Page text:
Mayor Miro Weinberger, Infinite Culcleasure and Carina Driscoll at the Seven Days mayoral forum in February
Burlington's mayoral candidates are making their final appeals to voters during the final sprint before Town Meeting Day.
The flurry of last-minute campaigning includes debates for Democratic incumbent Miro Weinberger and his independent challengers, Carina Driscoll and Infinite Culcleasure.
Seven Days checked in to see how the Queen City mayoral hopefuls are spending their final seven days as candidates.
Weinberger found himself leaps and bounds ahead of his competitors in fundraising after Sunday's campaign finance filing deadline; he had raised $107,000, compared to $47, 000 for Driscoll and $10,500 for Culcleasure. But the six-year incumbent said he's not taking any chances.
Last weekend, Weinberger celebrated his 48th birthday — and with a team of supporters knocked on 2,000 doors across the city.
He plans a weeklong "major door-knocking effort" and a telephone town meeting Sunday, during which he'll field questions from Queen City residents.
Culcleasure did not respond to requests for comment. His campaign has scheduled canvas events every evening until the election, plus a dinner and a "conversation on poverty, jobs and dignity" in the Old North End March 2.
Driscoll said she'll spend her final days on the campaign trail holding a house party or two, doing a honk and wave, and working to get out the vote.
Driscoll said her lower fundraising total indicates a difference in style from Weinberger's — and doesn't necessarily put her at a disadvantage. "We’re doing all the same things, but we’re doing them as grassroots organizing," she said. Her average donation —$105 — is roughly half of the average donation that Weinberger has received, she said.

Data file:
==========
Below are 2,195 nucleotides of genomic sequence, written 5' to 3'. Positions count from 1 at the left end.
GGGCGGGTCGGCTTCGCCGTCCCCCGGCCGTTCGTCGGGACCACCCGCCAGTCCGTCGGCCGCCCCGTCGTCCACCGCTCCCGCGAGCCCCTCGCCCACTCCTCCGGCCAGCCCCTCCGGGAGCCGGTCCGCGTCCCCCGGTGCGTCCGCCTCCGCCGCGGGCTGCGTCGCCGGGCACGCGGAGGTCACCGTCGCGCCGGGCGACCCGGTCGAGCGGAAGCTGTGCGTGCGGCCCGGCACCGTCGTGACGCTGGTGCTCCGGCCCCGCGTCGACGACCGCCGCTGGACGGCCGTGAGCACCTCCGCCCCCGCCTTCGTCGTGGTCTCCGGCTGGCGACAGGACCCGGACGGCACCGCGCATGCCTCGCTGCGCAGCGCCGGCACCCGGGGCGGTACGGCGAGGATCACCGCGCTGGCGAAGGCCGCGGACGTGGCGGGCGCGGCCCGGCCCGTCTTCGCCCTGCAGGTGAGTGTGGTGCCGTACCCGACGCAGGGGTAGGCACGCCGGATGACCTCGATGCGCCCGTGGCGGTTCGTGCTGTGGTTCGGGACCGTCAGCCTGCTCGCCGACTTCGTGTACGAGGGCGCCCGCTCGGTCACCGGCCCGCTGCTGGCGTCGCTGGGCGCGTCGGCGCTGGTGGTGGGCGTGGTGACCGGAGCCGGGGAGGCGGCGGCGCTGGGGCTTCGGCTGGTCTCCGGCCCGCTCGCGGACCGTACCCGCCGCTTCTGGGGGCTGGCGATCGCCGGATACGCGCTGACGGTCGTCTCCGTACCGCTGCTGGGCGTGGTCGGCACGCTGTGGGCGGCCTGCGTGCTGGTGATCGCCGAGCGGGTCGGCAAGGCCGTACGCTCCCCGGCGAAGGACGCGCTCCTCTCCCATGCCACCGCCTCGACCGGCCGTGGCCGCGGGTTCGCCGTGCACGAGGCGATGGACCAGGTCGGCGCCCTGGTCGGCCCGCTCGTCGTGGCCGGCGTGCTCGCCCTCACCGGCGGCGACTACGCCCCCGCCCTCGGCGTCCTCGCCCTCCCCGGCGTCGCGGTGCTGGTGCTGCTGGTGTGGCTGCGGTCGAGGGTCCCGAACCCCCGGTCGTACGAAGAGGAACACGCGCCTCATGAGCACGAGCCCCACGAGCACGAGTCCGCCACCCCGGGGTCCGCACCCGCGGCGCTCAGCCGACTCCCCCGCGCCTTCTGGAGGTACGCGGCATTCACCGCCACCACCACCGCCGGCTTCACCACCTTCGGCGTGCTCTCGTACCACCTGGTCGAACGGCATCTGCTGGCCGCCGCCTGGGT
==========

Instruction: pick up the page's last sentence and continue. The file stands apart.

All Driscoll's canvassers are volunteers, she pointed out. The Vermont Democratic Party has contracted with University of Vermont student Lachlan Francis and his LLC, Windmill Hill Campaigns, which has worked for Weinberger and other Burlington Democrats and pays canvassers $50 to knock on 75 doors.
Driscoll said that her campaign has made 6,000 phone calls, left 1,500 voicemails, and knocked on 2,000 doors.
Driscoll touted the fundraising totals as giving her a moral high ground — saying that she has not invoked the financial support of her stepfather, Sen. Bernie Sanders (I-Vt).
"I made a decision that we would do this ... not leveraging the resources of Bernie’s name. I’ve remained committed to that," Driscoll said. She pointed out that when she received the endorsement of Our Revolution, an organization Sanders launched, the group's fundraising email didn't mention Sanders, and netted her only $680. She has sent out her own emails that emphasize her relationship with Sanders, and she received $1,000 in personal donations both from Sanders and her mother, Jane O'Meara Sanders.
To get elected, Driscoll likely needs to win over a portion of Weinberger's voter base and earn support from the far left, which Culcleasure is also trying to attract. Still, she said, she's seen "a lot of quiet support."
"The thing you hope for is that the chips start to fall in your favor," Driscoll said. "It feels as though we’re there."
Weinberger said he's reached more Burlingtonians than during his two previous campaigns — partly because of the high number of students volunteering for his campaign. He's also seen more engagement from the New American community this election cycle, he said, noting that he earned the support of Shadir Haji Mohamed, board president of the Somali Bantu Community Association of Vermont, and members of Nepalese community.
Weinberger said he is confident of victory on March 6.
"I sense some momentum," he said. "On principle, I don’t leave the polls until they close at 7 on Tuesday ... We're not taking anything for granted."